The shame of Chamberlain's 2009 is that the organization is really to blame for his hiccups here and there. I know there is concern about Tom Verducci's theory about young pitchers with high inning counts (as an aside, Verducci is to the Yankees as Peter Gammons is to the Red Sox), but if it's innings you're worried about, pitch the guy in his slot every day until he hits that number then shut him down. But that's not what they did. Instead, they jerked him around. Pitching three innings here and there, skipping starts, etc. If they had just let the guy pitch he would have had another excellent year.

I'm fully convinced Joba Chamberlain will be a top-notch starter this year and will certainly outperform any number 4's in the American League.

--the Gunn

Ross Kaplan said...

I completely agree with Gunn there, I still get enraged when I think about how the Yankees would broadcast to everyone in the world Joba's pitch count for the day and move him back and forth between the rotation and bullpen.

I think another thing to consider is the fact that either Joba or Hughes were going to be traded for Santana, a non move which most people blasted at the time, but with Santana spending a significant amount on the DL and when he is healthy, handling, but certainly not dominating the NL is looking better every day.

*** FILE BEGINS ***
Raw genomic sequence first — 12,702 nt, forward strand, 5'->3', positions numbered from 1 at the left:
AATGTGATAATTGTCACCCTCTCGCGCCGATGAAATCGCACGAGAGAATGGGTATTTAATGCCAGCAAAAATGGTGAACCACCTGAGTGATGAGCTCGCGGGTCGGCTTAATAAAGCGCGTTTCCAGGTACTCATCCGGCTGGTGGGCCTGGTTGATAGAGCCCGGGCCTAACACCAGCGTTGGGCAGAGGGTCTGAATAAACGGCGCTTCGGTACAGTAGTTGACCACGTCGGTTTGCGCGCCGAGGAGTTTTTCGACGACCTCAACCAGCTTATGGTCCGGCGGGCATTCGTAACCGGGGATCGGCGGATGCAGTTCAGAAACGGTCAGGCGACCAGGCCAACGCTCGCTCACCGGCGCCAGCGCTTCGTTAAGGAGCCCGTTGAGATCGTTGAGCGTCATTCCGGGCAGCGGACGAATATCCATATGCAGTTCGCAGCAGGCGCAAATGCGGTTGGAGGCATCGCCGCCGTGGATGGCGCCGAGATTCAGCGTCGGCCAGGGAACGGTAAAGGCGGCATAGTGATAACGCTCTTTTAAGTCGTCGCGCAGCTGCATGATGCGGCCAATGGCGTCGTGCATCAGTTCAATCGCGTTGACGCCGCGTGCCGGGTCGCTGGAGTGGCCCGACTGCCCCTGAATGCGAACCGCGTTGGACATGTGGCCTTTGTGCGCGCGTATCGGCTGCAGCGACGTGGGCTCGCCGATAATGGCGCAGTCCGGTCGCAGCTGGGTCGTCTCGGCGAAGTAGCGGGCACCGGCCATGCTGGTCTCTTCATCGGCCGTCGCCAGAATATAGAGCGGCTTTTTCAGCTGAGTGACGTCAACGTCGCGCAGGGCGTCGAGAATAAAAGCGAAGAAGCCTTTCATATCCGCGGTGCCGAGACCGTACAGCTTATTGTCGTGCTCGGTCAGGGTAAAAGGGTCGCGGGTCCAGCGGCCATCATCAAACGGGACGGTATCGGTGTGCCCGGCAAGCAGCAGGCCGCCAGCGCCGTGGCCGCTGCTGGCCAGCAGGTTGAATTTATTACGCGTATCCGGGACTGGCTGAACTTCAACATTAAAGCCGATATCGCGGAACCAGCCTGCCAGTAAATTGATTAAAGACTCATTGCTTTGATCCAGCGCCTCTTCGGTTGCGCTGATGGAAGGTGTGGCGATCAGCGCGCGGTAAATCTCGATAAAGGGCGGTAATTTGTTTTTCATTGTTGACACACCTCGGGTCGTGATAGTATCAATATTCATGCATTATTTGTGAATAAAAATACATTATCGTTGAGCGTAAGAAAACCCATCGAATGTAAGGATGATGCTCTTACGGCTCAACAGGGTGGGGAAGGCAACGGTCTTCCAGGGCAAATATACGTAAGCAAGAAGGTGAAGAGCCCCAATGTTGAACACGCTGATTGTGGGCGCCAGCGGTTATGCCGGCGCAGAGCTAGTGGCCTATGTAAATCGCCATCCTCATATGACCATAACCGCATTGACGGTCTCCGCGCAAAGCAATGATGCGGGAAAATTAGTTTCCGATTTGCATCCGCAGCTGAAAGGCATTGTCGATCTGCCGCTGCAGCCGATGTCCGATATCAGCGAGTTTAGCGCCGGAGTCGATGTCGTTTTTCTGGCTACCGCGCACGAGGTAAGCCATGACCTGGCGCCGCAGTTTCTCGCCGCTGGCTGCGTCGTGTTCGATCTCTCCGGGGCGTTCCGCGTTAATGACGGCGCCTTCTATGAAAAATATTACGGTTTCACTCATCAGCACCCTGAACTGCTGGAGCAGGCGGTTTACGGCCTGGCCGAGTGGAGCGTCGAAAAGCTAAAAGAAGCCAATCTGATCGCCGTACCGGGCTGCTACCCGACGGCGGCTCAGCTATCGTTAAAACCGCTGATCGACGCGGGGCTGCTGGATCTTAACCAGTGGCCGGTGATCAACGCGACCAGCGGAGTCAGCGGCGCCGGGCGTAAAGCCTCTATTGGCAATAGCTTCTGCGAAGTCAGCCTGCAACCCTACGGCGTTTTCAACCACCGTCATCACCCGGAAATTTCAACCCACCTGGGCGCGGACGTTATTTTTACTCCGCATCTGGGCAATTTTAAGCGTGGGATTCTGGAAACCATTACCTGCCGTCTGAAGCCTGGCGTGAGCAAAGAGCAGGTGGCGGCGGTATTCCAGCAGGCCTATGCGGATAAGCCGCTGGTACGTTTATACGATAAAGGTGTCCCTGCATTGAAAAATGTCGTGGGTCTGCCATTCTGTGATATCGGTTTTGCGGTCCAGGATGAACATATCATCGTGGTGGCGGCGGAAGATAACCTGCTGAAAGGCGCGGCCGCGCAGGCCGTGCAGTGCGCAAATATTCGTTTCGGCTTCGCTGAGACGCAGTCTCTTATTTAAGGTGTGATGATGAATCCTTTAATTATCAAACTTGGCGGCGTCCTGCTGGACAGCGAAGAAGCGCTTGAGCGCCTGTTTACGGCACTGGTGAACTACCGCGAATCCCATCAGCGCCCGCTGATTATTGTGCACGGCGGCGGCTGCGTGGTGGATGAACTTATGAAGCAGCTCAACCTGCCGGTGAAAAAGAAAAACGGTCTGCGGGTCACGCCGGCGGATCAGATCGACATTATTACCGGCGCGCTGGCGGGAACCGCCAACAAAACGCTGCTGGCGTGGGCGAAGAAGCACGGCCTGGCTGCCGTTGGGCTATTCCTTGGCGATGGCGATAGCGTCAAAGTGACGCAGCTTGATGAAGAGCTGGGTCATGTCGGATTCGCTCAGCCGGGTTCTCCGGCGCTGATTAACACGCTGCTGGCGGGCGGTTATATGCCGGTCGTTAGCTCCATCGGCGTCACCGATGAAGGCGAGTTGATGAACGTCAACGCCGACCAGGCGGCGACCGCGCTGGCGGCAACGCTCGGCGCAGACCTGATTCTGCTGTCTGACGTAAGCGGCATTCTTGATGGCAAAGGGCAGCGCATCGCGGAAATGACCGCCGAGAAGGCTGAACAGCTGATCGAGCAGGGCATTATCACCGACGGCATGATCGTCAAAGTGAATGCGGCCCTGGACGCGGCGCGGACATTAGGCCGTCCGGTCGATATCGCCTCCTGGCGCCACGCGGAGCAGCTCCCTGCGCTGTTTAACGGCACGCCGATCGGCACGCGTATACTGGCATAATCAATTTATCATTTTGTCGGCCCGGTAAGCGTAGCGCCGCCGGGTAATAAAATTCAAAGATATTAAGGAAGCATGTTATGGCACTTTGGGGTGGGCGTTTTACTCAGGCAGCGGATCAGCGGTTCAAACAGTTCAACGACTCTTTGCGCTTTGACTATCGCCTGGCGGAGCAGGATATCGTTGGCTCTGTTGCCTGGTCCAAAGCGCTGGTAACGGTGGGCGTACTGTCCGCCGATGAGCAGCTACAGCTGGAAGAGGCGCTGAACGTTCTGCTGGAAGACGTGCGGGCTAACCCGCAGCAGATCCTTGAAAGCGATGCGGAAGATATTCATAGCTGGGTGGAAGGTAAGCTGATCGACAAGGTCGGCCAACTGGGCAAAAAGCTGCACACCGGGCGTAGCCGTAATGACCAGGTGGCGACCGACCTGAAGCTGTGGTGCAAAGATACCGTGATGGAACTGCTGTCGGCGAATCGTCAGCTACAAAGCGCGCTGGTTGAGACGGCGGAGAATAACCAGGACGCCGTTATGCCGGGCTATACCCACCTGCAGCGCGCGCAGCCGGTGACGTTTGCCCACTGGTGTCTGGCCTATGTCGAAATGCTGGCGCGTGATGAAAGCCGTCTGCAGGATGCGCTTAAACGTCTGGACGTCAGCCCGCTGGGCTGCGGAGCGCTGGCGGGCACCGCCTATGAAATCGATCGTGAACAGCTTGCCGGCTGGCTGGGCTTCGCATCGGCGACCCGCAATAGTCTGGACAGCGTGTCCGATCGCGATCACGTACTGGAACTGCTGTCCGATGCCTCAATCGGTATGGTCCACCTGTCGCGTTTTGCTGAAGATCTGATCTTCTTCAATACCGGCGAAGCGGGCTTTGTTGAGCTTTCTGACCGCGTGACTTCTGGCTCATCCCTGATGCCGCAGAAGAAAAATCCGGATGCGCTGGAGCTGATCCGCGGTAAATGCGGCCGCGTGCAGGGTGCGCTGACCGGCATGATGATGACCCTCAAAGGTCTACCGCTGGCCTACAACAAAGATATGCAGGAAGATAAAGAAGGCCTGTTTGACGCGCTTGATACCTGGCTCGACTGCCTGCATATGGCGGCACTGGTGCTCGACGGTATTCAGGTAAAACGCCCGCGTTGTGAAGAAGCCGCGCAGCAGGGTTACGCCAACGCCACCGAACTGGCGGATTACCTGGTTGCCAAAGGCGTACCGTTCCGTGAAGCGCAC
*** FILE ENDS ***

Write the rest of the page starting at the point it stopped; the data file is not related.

Patrick said...

jason -

i think vazquez will have a better season but would not be at all surprised if it was joba. i say vazquez now because of the consistency but i think joba has more upside. he just also has a greater chance of not doing much. 16 wins and an era in the low 3's - pitching like a top of the rotation starter - would not surprise me, and 7 wins with an era in the high 4's - pitching like a 5th starter or worse - would not surprise me. i think vazquez is likely to be somewhere in the low teen win range with an era in the high 3's or low 4's - like a mid-rotation starter - a much smaller range.

the gm at work said...

I agree with the Gunn: there has to be some point where the organization has to realize that the player should just sack up and pitch. Chamberlain didn't deserve what happened to him the second half of last year. Just another reason that irrational overreliance on numbers in baseball is out of freaking control. Does this "science" mean he's going to be a better pitcher when he's 38 years old and he's got a 4.5 ERA in Washington instead of being flat-out retired? Maybe. But as an athlete myself, I'd probably rather blow it out in my twenties and be retired when I'm 35 than be conservative and mediocre when I'm 25 and be mediocre when I'm 35.

the gm at work said...

Should have said "STILL be mediocre."

Patrick said...

gunn -